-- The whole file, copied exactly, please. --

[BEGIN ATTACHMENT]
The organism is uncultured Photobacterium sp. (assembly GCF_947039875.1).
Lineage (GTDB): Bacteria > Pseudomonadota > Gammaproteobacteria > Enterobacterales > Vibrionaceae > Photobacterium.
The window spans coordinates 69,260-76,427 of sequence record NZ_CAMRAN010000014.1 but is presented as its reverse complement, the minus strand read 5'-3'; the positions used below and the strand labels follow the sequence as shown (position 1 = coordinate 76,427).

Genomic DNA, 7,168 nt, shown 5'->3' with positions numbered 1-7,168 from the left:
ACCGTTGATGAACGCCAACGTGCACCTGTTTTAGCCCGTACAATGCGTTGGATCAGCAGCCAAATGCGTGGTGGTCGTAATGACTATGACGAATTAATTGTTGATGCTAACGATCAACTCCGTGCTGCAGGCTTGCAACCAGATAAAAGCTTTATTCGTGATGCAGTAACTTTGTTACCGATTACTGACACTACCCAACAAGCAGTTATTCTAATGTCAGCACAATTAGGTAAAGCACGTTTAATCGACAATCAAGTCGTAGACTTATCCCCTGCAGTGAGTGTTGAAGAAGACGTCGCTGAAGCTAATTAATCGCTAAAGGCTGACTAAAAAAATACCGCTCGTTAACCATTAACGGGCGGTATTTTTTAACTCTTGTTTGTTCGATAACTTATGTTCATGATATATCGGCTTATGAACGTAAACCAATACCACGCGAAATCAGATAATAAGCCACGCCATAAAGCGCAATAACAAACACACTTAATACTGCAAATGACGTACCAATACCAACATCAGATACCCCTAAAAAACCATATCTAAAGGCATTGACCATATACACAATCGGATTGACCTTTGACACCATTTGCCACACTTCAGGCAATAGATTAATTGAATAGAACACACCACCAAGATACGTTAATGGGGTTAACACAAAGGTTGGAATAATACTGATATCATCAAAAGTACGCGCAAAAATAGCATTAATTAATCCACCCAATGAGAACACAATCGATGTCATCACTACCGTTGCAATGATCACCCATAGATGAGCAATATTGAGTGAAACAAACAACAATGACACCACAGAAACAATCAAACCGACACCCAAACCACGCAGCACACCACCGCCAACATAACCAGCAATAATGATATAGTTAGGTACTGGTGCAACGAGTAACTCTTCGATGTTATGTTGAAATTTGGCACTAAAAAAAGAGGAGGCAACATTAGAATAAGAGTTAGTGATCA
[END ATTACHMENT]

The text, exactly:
The organism is uncultured Photobacterium sp. (assembly GCF_947039875.1).
Lineage (GTDB): Bacteria > Pseudomonadota > Gammaproteobacteria > Enterobacterales > Vibrionaceae > Photobacterium.
The window spans coordinates 69,260-76,427 of sequence record NZ_CAMRAN010000014.1 but is presented as its reverse complement, the minus strand read 5'-3'; the positions used below and the strand labels follow the sequence as shown (position 1 = coordinate 76,427).

Genomic DNA, 7,168 nt, shown 5'->3' with positions numbered 1-7,168 from the left:
ACCGTTGATGAACGCCAACGTGCACCTGTTTTAGCCCGTACAATGCGTTGGATCAGCAGCCAAATGCGTGGTGGTCGTAATGACTATGACGAATTAATTGTTGATGCTAACGATCAACTCCGTGCTGCAGGCTTGCAACCAGATAAAAGCTTTATTCGTGATGCAGTAACTTTGTTACCGATTACTGACACTACCCAACAAGCAGTTATTCTAATGTCAGCACAATTAGGTAAAGCACGTTTAATCGACAATCAAGTCGTAGACTTATCCCCTGCAGTGAGTGTTGAAGAAGACGTCGCTGAAGCTAATTAATCGCTAAAGGCTGACTAAAAAAATACCGCTCGTTAACCATTAACGGGCGGTATTTTTTAACTCTTGTTTGTTCGATAACTTATGTTCATGATATATCGGCTTATGAACGTAAACCAATACCACGCGAAATCAGATAATAAGCCACGCCATAAAGCGCAATAACAAACACACTTAATACTGCAAATGACGTACCAATACCAACATCAGATACCCCTAAAAAACCATATCTAAAGGCATTGACCATATACACAATCGGATTGACCTTTGACACCATTTGCCACACTTCAGGCAATAGATTAATTGAATAGAACACACCACCAAGATACGTTAATGGGGTTAACACAAAGGTTGGAATAATACTGATATCATCAAAAGTACGCGCAAAAATAGCATTAATTAATCCACCCAATGAGAACACAATCGATGTCATCACTACCGTTGCAATGATCACCCATAGATGAGCAATATTGAGTGAAACAAACAACAATGACACCACAGAAACAATCAAACCGACACCCAAACCACGCAGCACACCACCGCCAACATAACCAGCAATAATGATATAGTTAGGTACTGGTGCAACGAGTAACTCTTCGATGTTATGTTGAAATTTGGCACTAAAAAAAGAGGAGGCAACATTAGAATAAGAGTTAGTGATCA